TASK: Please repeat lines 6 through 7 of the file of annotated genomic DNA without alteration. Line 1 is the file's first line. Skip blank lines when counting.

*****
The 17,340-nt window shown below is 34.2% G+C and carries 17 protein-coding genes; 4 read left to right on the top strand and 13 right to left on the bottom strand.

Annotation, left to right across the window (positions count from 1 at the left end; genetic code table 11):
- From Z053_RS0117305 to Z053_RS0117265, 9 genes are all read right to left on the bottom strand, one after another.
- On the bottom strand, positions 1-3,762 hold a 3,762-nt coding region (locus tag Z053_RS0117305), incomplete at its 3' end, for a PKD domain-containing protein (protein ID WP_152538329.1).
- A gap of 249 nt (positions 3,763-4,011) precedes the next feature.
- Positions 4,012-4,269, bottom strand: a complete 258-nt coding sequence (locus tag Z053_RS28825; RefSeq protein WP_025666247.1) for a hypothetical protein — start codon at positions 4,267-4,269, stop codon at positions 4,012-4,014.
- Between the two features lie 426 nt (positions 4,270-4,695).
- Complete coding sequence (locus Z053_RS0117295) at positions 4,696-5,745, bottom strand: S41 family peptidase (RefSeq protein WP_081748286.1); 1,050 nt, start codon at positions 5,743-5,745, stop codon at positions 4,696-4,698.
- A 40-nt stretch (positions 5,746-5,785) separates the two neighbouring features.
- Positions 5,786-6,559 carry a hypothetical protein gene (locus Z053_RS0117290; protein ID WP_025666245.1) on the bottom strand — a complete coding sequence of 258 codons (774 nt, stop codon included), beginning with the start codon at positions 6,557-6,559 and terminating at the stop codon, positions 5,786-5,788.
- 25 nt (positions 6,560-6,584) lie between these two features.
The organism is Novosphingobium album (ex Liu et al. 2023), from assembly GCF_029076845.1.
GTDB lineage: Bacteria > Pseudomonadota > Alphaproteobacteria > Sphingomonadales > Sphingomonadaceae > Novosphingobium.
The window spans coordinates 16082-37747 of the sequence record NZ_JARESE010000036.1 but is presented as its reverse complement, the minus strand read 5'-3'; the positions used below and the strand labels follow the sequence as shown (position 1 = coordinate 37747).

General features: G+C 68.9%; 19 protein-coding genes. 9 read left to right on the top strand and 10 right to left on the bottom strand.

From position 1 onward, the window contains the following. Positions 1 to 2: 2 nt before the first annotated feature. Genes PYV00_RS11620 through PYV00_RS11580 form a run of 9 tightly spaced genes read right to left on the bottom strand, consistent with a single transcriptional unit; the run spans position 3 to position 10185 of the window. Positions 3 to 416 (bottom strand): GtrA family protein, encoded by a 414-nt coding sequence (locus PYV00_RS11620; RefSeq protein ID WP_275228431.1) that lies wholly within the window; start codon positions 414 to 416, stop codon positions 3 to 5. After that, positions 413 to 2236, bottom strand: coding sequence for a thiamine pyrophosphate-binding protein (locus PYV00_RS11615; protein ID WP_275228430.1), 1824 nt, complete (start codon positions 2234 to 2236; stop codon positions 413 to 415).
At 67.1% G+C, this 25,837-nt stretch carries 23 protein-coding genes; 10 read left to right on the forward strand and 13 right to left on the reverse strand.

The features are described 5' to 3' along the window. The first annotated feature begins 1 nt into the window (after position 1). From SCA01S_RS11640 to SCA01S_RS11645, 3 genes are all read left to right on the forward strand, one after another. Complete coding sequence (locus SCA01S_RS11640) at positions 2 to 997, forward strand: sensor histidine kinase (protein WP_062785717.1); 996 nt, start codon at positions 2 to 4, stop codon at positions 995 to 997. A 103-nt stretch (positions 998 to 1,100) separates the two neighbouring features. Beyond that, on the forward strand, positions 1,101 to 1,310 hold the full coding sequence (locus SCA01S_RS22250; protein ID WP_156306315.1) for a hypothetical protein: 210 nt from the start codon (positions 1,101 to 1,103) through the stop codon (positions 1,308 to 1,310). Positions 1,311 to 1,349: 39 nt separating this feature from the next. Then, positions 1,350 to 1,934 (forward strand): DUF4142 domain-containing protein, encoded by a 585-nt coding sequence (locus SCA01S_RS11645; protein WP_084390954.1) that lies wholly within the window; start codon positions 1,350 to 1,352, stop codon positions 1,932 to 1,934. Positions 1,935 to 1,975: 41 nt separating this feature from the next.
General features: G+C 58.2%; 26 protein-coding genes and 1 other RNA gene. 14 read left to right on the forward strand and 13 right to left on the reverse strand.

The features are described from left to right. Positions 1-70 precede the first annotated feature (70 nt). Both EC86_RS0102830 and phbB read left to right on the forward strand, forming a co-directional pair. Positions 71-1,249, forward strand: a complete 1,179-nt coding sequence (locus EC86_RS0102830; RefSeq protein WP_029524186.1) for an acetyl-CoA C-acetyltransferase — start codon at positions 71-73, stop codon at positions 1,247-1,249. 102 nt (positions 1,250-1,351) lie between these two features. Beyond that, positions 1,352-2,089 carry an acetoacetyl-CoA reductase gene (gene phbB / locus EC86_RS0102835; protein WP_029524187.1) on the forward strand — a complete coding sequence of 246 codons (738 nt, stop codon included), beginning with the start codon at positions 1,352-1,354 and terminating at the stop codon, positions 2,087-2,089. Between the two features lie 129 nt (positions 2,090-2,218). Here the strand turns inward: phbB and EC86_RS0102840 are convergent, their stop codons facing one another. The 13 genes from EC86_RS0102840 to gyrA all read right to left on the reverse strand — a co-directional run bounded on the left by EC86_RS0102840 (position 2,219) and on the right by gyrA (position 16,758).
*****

- Positions 4,012-4,269, bottom strand: a complete 258-nt coding sequence (locus tag Z053_RS28825; RefSeq protein WP_025666247.1) for a hypothetical protein — start codon at positions 4,267-4,269, stop codon at positions 4,012-4,014.
- Between the two features lie 426 nt (positions 4,270-4,695).